African Drums Beat
As more people awaken to world music, transplanted artists from around the globe find ways to share their cultures locally. Two African groups will do just that when they perform this weekend.
West Africa has always been a source of music and dance, and Boulder's two-year-old Bantaba World Dance & Music studio will showcase performers from Senegal, Mali, Ghana and elsewhere as part of West African Nights. This Friday, Senegalese griot Boubacar Diebate and his group, Dialy Kounda, along with other guests, will demonstrate dance and various forms of traditional African drumming. "We start a little like a class first, to show the basics," says Bantaba director Jenny Gill. It will be a way of "getting people out of their regular ideas" about African culture, he adds, and show them the rich traditional textures from that continent.
For exactly those reasons, Emei Ezidinma began his Denver-based African Awareness Expos ten years ago. As part of that effort, Ezidinma -- a Nigerian-born businessman -- performs with his band Oyoyo ("beautiful" in Ibo). The five-member group, which plays in Parker on Saturday, strives to educate and entertain, playing handmade instruments that have been used by Nigerians for years: talking drums, gongs and thumb pianos that weave a fabric of sounds. "This is the type of traditional music people get together and play," Ezidinma says. "Sometimes there is improvisation, so you can come up with personal expressions that is something that is you." So not only will Oyoyo's members instruct the audience in the history of their instruments, but they will also pass them around so that everyone can try their hand.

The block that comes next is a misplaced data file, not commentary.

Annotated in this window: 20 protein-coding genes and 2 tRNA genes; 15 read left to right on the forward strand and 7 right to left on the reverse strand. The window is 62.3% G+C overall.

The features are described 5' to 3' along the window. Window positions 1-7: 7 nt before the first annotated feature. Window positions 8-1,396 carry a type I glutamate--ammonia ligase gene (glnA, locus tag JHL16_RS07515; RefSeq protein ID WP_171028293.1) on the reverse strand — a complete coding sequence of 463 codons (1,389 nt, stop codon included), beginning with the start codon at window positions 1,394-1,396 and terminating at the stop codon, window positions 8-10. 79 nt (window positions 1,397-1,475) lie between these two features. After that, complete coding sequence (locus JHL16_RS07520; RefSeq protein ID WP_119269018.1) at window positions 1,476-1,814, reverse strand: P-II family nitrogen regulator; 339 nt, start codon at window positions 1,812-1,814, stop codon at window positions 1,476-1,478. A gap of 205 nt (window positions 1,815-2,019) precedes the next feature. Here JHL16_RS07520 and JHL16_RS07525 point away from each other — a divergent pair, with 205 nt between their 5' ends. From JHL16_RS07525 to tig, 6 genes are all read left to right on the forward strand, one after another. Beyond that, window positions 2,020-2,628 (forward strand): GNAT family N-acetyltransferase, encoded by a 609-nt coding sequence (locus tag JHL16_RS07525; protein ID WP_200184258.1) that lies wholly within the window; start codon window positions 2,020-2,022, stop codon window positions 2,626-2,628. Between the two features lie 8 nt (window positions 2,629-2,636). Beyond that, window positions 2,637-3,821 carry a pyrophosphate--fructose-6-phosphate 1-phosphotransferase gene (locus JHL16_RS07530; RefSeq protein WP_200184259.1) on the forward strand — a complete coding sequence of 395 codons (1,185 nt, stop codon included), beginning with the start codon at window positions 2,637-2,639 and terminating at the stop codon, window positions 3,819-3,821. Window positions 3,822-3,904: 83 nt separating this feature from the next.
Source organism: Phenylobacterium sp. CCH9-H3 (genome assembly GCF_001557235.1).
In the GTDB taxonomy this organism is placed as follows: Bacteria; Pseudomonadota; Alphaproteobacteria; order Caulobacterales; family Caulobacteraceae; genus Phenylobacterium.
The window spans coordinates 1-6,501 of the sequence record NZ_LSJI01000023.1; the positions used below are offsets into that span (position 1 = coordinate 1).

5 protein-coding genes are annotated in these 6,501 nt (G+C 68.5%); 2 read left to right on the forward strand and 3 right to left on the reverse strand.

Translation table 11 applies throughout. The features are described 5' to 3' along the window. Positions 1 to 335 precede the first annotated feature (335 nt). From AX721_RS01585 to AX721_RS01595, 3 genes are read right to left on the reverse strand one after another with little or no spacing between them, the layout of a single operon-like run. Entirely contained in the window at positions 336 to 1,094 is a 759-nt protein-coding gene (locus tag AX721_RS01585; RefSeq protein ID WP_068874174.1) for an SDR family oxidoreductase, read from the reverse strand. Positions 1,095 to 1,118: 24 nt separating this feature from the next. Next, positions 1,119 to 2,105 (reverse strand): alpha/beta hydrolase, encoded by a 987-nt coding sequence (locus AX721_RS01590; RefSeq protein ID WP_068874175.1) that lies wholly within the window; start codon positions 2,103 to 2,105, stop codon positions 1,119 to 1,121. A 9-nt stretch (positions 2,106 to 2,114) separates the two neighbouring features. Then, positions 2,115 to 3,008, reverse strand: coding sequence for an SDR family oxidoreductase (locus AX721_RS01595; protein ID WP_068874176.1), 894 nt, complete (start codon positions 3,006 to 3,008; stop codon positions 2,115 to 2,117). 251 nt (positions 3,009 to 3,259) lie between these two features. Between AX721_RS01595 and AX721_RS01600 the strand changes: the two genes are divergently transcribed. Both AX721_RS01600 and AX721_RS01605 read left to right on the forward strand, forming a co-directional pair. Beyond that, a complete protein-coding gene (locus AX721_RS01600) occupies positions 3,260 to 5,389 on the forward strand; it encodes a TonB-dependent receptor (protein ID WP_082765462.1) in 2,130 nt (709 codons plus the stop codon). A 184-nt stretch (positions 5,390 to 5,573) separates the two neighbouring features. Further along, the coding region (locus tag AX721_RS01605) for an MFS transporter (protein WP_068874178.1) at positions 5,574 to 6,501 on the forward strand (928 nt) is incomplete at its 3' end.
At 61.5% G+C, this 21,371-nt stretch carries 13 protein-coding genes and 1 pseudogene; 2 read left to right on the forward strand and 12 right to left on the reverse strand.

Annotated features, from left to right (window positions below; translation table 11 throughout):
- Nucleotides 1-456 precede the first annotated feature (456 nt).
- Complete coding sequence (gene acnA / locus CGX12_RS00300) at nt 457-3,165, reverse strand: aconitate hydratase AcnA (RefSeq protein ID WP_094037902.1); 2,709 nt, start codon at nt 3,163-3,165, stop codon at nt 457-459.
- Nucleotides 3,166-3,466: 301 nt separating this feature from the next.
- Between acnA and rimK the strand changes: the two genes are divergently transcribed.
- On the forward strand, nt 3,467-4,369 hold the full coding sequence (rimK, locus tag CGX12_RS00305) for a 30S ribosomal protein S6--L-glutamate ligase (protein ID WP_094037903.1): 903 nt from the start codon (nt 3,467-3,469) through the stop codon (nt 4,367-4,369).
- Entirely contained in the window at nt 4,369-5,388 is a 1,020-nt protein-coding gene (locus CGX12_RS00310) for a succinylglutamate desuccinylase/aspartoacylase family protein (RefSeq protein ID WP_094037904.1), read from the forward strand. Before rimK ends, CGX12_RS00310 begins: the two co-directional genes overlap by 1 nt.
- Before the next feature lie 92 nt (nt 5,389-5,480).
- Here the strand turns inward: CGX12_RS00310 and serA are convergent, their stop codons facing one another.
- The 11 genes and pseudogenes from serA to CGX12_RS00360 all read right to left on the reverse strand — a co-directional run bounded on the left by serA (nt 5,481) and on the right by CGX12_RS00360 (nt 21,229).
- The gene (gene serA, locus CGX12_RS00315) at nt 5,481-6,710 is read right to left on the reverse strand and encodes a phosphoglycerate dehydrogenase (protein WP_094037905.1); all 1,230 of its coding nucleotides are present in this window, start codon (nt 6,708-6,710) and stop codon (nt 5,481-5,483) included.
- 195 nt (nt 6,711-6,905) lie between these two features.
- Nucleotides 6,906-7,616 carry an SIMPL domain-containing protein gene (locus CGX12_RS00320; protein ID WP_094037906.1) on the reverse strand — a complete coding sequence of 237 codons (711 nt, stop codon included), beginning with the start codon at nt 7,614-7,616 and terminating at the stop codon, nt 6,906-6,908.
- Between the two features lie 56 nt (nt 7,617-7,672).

If you can beat 'em, join 'em.
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